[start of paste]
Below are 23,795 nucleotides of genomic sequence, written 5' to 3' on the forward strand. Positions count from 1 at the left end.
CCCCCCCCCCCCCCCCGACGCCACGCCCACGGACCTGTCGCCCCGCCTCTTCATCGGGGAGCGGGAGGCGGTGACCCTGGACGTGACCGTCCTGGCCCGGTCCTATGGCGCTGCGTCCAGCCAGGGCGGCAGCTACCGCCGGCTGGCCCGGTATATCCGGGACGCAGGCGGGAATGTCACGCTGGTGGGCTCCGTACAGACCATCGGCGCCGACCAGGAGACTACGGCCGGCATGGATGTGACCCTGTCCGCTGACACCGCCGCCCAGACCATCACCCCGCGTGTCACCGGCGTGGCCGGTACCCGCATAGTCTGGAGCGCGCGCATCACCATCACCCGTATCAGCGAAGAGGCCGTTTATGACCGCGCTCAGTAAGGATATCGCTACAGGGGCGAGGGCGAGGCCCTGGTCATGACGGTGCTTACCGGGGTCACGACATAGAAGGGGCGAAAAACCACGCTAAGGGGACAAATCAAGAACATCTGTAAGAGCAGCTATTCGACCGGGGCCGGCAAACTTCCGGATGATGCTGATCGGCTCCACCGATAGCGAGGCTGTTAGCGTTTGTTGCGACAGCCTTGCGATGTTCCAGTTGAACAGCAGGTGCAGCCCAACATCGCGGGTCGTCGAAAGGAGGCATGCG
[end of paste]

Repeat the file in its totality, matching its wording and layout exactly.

Below are 23,795 nucleotides of genomic sequence, written 5' to 3' on the forward strand. Positions count from 1 at the left end.
CCCCCCCCCCCCCCCCGACGCCACGCCCACGGACCTGTCGCCCCGCCTCTTCATCGGGGAGCGGGAGGCGGTGACCCTGGACGTGACCGTCCTGGCCCGGTCCTATGGCGCTGCGTCCAGCCAGGGCGGCAGCTACCGCCGGCTGGCCCGGTATATCCGGGACGCAGGCGGGAATGTCACGCTGGTGGGCTCCGTACAGACCATCGGCGCCGACCAGGAGACTACGGCCGGCATGGATGTGACCCTGTCCGCTGACACCGCCGCCCAGACCATCACCCCGCGTGTCACCGGCGTGGCCGGTACCCGCATAGTCTGGAGCGCGCGCATCACCATCACCCGTATCAGCGAAGAGGCCGTTTATGACCGCGCTCAGTAAGGATATCGCTACAGGGGCGAGGGCGAGGCCCTGGTCATGACGGTGCTTACCGGGGTCACGACATAGAAGGGGCGAAAAACCACGCTAAGGGGACAAATCAAGAACATCTGTAAGAGCAGCTATTCGACCGGGGCCGGCAAACTTCCGGATGATGCTGATCGGCTCCACCGATAGCGAGGCTGTTAGCGTTTGTTGCGACAGCCTTGCGATGTTCCAGTTGAACAGCAGGTGCAGCCCAACATCGCGGGTCGTCGAAAGGAGGCATGCG